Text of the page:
Israel yesterday launched air strikes on Syria, killing three soldiers and hitting Iranian targets in what the Israeli military called a retaliatory attack for explosive devices that it found along its northern border.
An Israel Defense Forces statement said that its fighter jets hit “military targets belonging to the Iranian [Revolutionary Guards’] Quds Force and the Syrian armed forces,” in overnight strikes.
The targets included “storage facilities, headquarters and military compounds,” as well as “Syrian surface-to-air missile batteries,” the army statement said.
Syrian state-run SANA news agency said that the strikes killed three of its soldiers and injured another.
Israel has carried out hundreds of air and missile strikes on Syria since a civil war broke out in 2011, targeting Iranian and Lebanese Hezbollah forces, as well as government troops.
The Jewish state rarely acknowledges individual strikes, but has done so when responding to what it describes as aggression inside Israeli territory.
The Israeli military on Tuesday said that it had discovered improvised explosive devices (IEDs) on its side of a border crossing into Syria.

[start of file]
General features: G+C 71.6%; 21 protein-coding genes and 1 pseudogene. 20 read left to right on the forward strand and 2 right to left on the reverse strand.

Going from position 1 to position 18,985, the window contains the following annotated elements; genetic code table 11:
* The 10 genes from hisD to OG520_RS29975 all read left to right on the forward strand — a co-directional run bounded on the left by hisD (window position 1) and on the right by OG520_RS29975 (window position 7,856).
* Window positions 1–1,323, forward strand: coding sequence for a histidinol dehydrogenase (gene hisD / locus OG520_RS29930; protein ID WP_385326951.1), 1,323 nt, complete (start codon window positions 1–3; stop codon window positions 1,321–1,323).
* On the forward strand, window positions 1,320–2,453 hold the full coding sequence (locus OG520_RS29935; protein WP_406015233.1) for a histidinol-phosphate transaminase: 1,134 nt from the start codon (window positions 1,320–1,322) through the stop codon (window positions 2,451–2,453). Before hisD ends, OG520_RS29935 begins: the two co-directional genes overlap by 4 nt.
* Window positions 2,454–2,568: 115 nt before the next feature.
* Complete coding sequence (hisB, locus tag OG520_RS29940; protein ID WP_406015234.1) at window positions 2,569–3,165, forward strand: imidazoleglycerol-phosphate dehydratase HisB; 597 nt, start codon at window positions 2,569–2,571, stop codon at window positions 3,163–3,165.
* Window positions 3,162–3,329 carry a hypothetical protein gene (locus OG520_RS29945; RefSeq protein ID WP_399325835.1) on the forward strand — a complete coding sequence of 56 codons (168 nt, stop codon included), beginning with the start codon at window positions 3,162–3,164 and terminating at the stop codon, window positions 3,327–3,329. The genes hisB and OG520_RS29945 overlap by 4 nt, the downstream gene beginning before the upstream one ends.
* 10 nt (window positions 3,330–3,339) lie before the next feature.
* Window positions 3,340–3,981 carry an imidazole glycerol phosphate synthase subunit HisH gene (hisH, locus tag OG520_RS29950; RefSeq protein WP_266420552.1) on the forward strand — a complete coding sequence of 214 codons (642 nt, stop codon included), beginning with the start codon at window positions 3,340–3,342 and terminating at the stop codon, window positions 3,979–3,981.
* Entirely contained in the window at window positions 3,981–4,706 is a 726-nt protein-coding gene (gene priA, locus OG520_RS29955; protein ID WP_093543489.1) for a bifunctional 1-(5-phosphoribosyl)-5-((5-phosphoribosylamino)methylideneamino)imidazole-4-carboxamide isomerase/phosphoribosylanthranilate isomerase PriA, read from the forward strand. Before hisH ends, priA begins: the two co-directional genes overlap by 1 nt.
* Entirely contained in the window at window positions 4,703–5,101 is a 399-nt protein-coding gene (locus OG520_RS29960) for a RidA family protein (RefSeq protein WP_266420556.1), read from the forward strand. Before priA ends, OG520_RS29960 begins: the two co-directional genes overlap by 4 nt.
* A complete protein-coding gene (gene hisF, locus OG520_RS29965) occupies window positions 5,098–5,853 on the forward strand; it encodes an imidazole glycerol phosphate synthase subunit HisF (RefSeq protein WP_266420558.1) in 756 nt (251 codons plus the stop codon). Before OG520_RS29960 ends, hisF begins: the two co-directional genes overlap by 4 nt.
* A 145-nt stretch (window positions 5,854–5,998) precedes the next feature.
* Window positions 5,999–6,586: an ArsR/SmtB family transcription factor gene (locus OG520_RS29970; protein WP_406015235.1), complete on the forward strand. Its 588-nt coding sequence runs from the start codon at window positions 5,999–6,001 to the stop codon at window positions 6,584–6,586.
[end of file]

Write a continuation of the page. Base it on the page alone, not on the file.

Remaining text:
Israel and Syria, neighbors still technically at war, have a border along the Golan Heights, which Israel has occupied since the 1967 Six-Day War.
The IEDs “were placed by a Syrian squad led by Iranian forces,” the Israeli military statement said.
Iran has been a key ally of Syrian President Bashar al-Assad’s regime throughout the civil war that erupted after the brutal repression of anti-government protests and has killed more than 380,000 people.
The Israeli military said that it “holds the Syrian regime responsible for all the actions perpetrated from its territory and will continue to operate as necessary against the Iranian entrenchment in Syria.”
The air strikes came hours before US Secretary of State Mike Pompeo was to land in Israel for talks — including on Iran — in what is likely to be his last visit to the staunch ally before US President Donald Trump leaves office.
Israeli Prime Minister Benjamin Netanyahu, who called Trump his country’s strongest-ever ally in the White House, has heaped praised on the administration for its hardline approach toward Iran.
Trump’s so-called “maximum pressure” campaign against the Iran has included sanctions, and the scrapping of a nuclear deal agreed between Tehran and world powers during former US president Barack Obama’s administration.
Israeli experts have said that Netanyahu is concerned that US president-elect Joe Biden would seek to re-engage Iran diplomatically, possibly by restoring the nuclear deal.
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